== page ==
The Tour du Mont Blanc is no doubt one of the greatest hiking trips in the world. The route is filled with incredible views, towns, and people, and it will surely be a trip we never forget. We highly recommend camping along the way as you’ll save money and experience the towns and stops along the TMB in a very different way. We’ve also published our packing list for those curious as to what they may need to bring to ensure they are equipped for this adventure. But what other recommendations do we have for those considering tackling the awesome experience that is the TMB? Here are our 10 essentials for hiking the Tour du Mont Blanc.
We have new Aspen to Crested Butte art prints available! See below for new designs. All designs are available as posters, wood prints, canvas prints and art prints, and come in a variety of sizes. View the full collection here.
We have new TMB art prints available! See below for new designs, photos and more. All designs are available as posters, wood prints, canvas prints and art prints, and come in a variety of sizes. View the full collection here.
Imagine the following scenario: You are hiking the Tour of Mont Blanc, the trip you’ve been dreaming about for months, if not years. The scenery is surpassing your expectations as you encounter idyllic villages and jaw-dropping vistas. The only problem? You can hardly enjoy it because of the aching of your knees, back, and hips, not to mention a blister the size of Switzerland that’s threatening to erupt inside your hiking boots at any moment. You’ve dragged your sorry self up to the top of (yet another) steep pass, but you can’t stop long to enjoy your accomplishment because, due to your slow pace, you’re behind schedule to reach your stopping point for the day. When you finally reach the campground, all of the best spots have been claimed by faster hikers and there’s no hot water left in the showers. Exhausted, you sloppily pitch your tent, scarf some dinner, and fall asleep. The next morning, instead waiting around for the freshly baked bread, you’re up and out before anyone else because you know you’ve got another 10-hour hiking day ahead of you.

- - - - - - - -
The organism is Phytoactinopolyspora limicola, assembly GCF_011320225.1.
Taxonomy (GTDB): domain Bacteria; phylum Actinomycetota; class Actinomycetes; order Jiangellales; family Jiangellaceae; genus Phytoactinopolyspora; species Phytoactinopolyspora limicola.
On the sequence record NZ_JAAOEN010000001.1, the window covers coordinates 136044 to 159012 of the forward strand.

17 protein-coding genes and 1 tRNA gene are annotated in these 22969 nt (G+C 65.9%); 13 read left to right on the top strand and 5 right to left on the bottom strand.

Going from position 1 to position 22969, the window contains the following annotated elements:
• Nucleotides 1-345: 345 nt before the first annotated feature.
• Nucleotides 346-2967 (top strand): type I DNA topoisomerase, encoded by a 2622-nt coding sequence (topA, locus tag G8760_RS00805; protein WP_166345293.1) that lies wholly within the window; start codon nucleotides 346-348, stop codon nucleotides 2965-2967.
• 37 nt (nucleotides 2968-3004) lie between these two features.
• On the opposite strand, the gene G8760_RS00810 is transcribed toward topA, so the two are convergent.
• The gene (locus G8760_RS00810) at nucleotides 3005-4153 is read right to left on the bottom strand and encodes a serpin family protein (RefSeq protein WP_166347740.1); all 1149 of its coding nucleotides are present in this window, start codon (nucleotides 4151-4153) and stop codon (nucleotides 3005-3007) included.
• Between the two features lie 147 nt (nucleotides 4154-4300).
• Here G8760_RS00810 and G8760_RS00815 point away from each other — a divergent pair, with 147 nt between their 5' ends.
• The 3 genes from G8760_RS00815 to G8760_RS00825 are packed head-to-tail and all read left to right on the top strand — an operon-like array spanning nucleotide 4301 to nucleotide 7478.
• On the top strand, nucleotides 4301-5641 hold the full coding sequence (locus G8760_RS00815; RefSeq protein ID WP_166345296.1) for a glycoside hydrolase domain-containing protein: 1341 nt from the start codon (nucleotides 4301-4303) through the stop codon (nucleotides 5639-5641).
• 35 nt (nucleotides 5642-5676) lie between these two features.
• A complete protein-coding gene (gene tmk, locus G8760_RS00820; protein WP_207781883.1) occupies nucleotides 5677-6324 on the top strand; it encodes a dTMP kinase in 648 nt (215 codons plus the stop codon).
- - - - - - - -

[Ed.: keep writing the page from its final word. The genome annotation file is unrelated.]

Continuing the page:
This could be you if you don’t train!
Now picture this: It’s early afternoon, and you’ve just crested the first major pass of today’s hike. You’re tired, and the hike has been challenging, but you feel good. You enjoyed a leisurely morning before starting your hike today, sipping some coffee while breaking down your campsite. Now you have time to eat lunch and soak in the views before beginning your descent. You arrive at your next destination in time to claim a great campsite, shower, and enjoy a beer in the sunshine. You’re sore and tired, but you feel excited for another day of hiking tomorrow.
So what’s the difference between these two scenarios? Training!